Evidence is growing that Millennials may represent the tipping point generation in American life, whose preferences and priorities are setting the direction for public and private life over the decades ahead. They are, by far, the most diverse generation in American history, with non-whites comprising about 40 percent. Millennials are on track to be the most educated generation, the most connected and the most wired, with a bent for entrepreneurship and service.
Join National Journal and The Atlantic for the first in a series of town hall events that will examine the opportunities, inclinations and impact of this giant generation with insights from millenials, government officials, educators, entrepreneurs, and more.
Jessica Alvarenga-Veyna is a GTA/GRA at University of Denver.
First elected to the U.S. House of Representatives in 1992, Representative Xavier Becerra serves as Chairman of the House Democratic Caucus, is a member of the powerful Committee on Ways And Means and is Ranking Member of the Ways and Means Subcommittee on Social Security.
Ronald Brownstein, a two-time finalist for the Pulitzer Prize for his coverage of presidential campaigns, is Atlantic Media's Editorial Director for Strategic Partnerships, in charge of long-term editorial strategy. He also writes a weekly column and regularly contributes other pieces for the National Journal, contributes to Quartz, and The Atlantic, and coordinates political coverage and activities across publications produced by Atlantic Media.
Rob Carpenter, the Executive Director of the Global Center for Innovation & Entrepreneurship, is a serial “hybrid” entrepreneur who has successfully founded numerous ventures in the public, private, and civic sectors. Most recently, he started and sold an investor-backed social and mobile commerce startup, Friendgiftr, that was called “one of the best websites on the internet” by PC Magazine, named an Emerging Technology Company of the Year by TechAmerica, and that partnered with companies ranging from Amazon.com to MasterCard Marketplace. Prior to that, he founded a nonprofit that built a diverse multi-industry coalition of more than 75 organizations that helped secure $40 billion in new transportation revenues for Los Angeles, including monies to build the much-anticipated “Subway to the Sea.” He is the Founder and Chairman of the Business Innovation & Technology Subcommittee on the Los Angeles Transportation Commission, were he oversees a $150 million dollar fund and is producing emergency management and rewards-based driving technologies for the City of Los Angeles.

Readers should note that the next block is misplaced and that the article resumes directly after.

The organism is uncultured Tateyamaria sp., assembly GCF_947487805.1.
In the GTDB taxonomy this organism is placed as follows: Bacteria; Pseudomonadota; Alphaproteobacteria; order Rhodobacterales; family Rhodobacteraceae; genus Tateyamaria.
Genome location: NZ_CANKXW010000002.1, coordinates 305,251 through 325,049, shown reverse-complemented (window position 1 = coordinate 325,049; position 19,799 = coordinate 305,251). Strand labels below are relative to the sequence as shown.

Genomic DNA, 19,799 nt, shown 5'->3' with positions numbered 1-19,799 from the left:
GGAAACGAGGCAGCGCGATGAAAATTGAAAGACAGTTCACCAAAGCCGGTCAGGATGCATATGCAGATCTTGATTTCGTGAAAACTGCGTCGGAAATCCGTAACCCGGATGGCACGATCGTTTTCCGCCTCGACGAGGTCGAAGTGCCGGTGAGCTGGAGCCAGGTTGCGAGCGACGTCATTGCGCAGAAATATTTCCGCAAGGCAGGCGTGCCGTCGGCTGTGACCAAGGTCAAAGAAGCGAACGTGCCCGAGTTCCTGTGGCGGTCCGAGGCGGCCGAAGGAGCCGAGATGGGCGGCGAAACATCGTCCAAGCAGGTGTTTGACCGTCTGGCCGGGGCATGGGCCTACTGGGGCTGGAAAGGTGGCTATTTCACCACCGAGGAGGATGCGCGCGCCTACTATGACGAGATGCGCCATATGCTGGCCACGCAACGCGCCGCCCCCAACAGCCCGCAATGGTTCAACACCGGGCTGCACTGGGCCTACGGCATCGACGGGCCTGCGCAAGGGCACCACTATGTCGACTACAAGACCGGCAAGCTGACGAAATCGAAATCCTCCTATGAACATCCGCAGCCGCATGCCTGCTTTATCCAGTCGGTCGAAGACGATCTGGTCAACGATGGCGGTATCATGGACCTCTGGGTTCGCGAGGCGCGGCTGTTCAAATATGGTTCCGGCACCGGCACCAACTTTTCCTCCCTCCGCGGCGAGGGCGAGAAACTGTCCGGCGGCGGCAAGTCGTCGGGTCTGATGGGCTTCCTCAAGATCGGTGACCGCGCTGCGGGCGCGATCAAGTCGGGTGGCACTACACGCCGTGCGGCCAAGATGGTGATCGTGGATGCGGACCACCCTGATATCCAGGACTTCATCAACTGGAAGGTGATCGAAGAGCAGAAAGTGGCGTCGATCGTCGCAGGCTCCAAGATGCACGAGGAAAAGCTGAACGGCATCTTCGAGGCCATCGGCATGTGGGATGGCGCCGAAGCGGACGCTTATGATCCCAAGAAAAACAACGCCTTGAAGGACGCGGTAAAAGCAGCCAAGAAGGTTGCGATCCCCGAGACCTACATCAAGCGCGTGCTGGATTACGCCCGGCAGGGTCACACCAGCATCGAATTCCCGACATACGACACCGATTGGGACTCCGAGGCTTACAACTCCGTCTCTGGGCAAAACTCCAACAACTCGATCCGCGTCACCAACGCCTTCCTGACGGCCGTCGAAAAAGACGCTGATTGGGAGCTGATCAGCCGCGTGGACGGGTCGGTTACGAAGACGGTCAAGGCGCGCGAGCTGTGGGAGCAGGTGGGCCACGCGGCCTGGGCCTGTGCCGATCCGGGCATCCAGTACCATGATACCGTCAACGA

William A. Covino
William Covino was appointed as president of Cal State L.A. by the CSU Board of Trustees in 2013. First in his family to earn a college degree, Covino is deeply committed to providing opportunities for students to achieve academic, personal, and professional success, and helping them to develop a high regard for the intellectual and cultural diversity that distinguishes Cal State L.A. and its surrounding community.
Shahin Kohan is President at AIMS360.
Estelle Reyes joined NFTE in 2006 as Program Director and played a central role in launching and growing the NFTE Program in Los Angeles to reach over 6,000 students locally. In 2010, Estelle was named Executive Director of NFTE Los Angeles. In this role she manages staff, operations, fund development and major partnerships. She works in tandem with the NFTE National Executive Committee, the local Advisory Board and E-Council to chart the course of NFTE Los Angeles’ quality and expansion. Prior to her involvement with NFTE, Estelle worked as a Financial Analyst at Goldman Sachs’ Private Wealth Management Division in Los Angeles as well as a First Grade Teacher in Berkeley, CA. Estelle holds a Bachelor’s degree from Brown University, and a Master’s degree from the Harvard Graduate School of Education. Estelle is a Leadership LA Fellow (Class of 2010).
Fred Humphries, Vice President of U.S. Government Affairs for Microsoft, explains how the TEALS (Technology Education And Literacy in Schools) program encourages high school students to go after degrees in computer science.